“I do endeavor to improve every opportunity I have in writing and studying my book. I would have written to you before but I was anxious for you to see my own handwriting.” Harriet Beech, a free African-American woman living at the residence of Mr. Searcy in Princeton, wrote in 1838, in a letter describing religious opportunities and life in her new town. Looking for clues to unlock the past and what it was like to be a part of the community, seventy-odd attendees came to the library recently to see unique historical documents like this letter in person. As part of the Princeton & Slavery Project (which has gotten national attention in part to a recent New York Times article), the library hosted archivists from the Historical Society of Princeton and Princeton University who brought several original documents from their collections and set them up to be examined up-close in the second floor Discovery Center.
Uncovering history through glimpses of everyday life and finding the parts of individuals’ stories which resonate today in the twenty-first century, is key to the research of the Princeton & Slavery Project, led by Princeton University history professor, Martha A. Sandweiss. What she imagined eight years ago would be “a one-off class” examining town’s relationship to slavery has expanded in 2017 to encompass a community-wide series of programs and events, a sold-out four-day symposium and a research website presenting more of these primary documents. Thanks to the efforts of our humanities fellow, Hannah Schmidl, and support from the NEH, Princeton Public Library is an active participant in the project, hosting a variety of events and activities through November.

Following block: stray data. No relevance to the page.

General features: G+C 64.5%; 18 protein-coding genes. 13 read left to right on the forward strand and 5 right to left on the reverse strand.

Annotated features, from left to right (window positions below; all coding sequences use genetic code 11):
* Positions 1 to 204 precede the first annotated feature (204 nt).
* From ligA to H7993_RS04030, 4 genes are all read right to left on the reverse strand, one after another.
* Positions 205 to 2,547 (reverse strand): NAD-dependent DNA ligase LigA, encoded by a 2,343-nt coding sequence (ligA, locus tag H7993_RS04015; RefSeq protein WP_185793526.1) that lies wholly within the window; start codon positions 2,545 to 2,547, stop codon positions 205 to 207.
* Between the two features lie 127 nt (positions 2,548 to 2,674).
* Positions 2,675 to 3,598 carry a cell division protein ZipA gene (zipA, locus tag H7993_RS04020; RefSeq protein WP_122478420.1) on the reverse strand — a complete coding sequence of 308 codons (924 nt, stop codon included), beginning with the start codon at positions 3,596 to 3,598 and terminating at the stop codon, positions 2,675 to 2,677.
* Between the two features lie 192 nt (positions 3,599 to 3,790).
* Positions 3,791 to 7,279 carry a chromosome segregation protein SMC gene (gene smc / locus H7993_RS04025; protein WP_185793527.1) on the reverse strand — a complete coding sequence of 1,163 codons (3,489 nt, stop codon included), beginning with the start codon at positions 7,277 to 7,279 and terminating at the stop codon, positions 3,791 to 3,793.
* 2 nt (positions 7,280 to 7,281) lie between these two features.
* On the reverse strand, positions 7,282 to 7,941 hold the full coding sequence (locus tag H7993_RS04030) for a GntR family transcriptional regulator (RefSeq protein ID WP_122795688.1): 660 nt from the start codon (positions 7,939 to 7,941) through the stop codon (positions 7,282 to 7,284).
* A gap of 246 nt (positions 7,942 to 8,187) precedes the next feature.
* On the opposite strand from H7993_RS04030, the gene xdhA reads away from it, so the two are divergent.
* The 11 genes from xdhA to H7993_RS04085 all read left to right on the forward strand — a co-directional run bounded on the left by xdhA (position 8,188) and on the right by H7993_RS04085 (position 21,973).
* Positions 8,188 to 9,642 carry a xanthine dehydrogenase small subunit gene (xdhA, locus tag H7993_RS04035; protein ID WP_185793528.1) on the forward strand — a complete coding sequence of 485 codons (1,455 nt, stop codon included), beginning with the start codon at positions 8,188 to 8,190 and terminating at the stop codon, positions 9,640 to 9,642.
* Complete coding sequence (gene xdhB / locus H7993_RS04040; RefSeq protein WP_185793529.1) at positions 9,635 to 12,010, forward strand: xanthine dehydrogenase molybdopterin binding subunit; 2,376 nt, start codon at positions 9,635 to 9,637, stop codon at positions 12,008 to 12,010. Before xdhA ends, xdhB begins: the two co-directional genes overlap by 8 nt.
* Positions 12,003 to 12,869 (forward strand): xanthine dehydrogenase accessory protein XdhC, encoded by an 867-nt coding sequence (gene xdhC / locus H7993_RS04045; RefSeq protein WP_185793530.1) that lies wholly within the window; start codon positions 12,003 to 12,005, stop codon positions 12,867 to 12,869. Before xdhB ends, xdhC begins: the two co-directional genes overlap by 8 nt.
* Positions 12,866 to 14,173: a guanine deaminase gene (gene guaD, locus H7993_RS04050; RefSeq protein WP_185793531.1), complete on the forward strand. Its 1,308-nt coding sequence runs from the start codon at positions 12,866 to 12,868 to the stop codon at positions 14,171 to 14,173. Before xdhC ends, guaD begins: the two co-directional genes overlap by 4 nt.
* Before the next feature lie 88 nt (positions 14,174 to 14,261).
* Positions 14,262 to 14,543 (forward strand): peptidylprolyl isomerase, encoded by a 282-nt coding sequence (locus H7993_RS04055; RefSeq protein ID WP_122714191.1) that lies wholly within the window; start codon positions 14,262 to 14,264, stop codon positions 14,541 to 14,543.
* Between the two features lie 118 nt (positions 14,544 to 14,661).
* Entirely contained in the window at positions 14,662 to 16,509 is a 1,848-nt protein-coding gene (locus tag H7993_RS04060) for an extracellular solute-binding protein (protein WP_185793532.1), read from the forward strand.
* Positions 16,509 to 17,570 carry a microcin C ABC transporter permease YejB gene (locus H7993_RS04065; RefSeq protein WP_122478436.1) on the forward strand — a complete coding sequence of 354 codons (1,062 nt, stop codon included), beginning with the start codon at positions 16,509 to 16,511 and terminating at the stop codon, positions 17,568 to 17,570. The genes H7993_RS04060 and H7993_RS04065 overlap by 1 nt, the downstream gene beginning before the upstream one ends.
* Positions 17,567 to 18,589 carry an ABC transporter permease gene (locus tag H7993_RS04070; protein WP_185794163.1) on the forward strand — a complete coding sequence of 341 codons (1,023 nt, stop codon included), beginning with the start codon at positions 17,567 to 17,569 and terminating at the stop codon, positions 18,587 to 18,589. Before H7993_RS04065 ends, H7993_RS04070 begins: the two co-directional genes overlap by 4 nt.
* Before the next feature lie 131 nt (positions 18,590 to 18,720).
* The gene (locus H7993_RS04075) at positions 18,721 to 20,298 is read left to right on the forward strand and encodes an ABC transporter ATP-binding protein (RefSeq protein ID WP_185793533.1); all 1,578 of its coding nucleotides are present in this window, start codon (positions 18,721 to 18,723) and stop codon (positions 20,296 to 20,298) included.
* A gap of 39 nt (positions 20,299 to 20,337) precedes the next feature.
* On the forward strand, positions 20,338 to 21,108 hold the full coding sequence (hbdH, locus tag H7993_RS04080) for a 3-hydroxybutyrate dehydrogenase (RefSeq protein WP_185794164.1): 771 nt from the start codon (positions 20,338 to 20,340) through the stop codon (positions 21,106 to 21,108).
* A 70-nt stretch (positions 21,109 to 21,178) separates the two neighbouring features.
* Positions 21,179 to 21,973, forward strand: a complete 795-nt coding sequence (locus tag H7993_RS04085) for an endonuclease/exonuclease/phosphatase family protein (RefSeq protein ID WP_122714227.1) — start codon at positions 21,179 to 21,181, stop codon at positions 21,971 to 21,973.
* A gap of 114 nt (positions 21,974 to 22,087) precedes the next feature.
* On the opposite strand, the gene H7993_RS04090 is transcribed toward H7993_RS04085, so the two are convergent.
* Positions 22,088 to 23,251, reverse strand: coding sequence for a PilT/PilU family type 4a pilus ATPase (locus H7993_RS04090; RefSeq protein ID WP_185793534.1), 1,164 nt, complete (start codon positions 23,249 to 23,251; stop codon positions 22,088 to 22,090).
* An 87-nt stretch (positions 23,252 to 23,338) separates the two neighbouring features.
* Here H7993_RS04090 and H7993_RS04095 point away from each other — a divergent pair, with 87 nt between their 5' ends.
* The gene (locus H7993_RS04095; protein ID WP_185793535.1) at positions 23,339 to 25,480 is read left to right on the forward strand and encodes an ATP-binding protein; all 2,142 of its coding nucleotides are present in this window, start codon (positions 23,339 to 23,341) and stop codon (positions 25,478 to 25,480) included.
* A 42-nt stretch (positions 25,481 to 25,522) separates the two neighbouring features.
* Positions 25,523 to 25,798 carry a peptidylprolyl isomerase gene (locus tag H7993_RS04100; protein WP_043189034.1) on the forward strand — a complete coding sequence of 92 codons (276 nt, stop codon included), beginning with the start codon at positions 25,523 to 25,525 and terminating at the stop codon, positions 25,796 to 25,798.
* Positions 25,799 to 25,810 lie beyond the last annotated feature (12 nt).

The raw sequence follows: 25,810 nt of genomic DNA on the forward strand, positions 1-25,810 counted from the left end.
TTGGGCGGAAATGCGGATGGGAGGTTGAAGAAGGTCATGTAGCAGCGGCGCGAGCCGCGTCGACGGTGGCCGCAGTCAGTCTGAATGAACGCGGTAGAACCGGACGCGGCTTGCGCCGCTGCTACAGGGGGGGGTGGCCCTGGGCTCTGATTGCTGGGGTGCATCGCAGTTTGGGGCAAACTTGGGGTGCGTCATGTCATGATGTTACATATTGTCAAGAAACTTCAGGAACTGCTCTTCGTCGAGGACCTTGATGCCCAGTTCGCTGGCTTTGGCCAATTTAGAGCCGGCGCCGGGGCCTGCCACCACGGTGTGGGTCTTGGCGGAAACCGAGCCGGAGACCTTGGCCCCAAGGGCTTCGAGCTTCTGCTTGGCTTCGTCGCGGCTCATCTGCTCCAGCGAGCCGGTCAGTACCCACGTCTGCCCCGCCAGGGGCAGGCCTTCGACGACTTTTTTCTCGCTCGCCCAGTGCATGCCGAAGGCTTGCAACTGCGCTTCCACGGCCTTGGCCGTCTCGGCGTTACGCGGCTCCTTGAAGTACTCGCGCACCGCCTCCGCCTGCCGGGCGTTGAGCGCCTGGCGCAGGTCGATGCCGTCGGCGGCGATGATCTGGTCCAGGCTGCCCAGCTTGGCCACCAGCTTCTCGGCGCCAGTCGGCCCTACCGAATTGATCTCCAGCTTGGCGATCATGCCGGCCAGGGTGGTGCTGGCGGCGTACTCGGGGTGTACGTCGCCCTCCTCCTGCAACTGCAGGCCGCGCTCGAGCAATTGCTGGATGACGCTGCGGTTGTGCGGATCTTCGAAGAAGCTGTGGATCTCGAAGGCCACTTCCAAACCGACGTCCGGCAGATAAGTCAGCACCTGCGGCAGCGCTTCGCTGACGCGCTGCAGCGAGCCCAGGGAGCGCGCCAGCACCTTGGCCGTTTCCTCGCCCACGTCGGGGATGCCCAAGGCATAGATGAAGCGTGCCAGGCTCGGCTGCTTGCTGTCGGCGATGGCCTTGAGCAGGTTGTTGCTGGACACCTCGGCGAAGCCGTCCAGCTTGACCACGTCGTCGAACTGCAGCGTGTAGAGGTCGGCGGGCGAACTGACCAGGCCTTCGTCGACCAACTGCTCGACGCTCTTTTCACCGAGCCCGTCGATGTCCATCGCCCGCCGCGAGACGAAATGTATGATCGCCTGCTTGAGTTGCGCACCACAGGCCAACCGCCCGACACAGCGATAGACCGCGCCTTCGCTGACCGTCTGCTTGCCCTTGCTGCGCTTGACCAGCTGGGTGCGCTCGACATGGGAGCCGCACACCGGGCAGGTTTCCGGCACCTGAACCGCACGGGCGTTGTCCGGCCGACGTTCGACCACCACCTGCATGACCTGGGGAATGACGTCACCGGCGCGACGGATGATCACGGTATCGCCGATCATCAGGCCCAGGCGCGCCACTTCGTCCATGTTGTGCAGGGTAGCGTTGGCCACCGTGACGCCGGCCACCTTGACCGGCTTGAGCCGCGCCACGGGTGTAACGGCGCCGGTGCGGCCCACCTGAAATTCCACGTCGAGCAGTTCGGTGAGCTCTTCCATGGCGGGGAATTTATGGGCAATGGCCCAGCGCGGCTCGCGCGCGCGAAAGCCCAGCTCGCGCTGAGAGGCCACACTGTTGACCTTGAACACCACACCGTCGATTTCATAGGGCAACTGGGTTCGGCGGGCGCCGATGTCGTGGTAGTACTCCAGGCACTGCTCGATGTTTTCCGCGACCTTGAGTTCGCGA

At the library event, University Archivist Dan Linke spoke of the three key elements to thinking about slavery and Princeton’s story: people, power and money. While Princeton University as an institution never owned slaves, individuals who were faculty and administrators did benefit from owning slaves. As the Ivy college which had the most southern attendees, some students’ families were slave owners. The wealth, influence and position which benefactors and educators derived from these activities benefited the institution. “The first nine presidents of Princeton all, at some point in their life, owned people,” Linke said, pointing to history in our town as part of a bigger narrative playing out in towns and on campuses across the country. The November symposium, activities and exhibits focus on looking back and looking forward. Linke urged those who were curious about where such studies lead to visit Brown University’s Steering Committee on Slavery and Justice as one example of a complex examination of issues that has grown from similar efforts.
Want to see more history? Walk down the modern, newly re-imagined second floor hallway in our library building, through the books in the History neighborhood. You’ll be facing the Princeton Cemetery as you approach the Princeton and Slavery exhibit on display in the Princeton Room, which contains our Local History collection. Consider the documents from the Princeton & Slavery Project, and the related events, research and discussions swirling around town, formal and informal. These stories are being told as history is uncovered and brought to light locally and in the national spotlight.
Letter by Harriet Beech, 1838 / Collection of the Historical Society of Princeton
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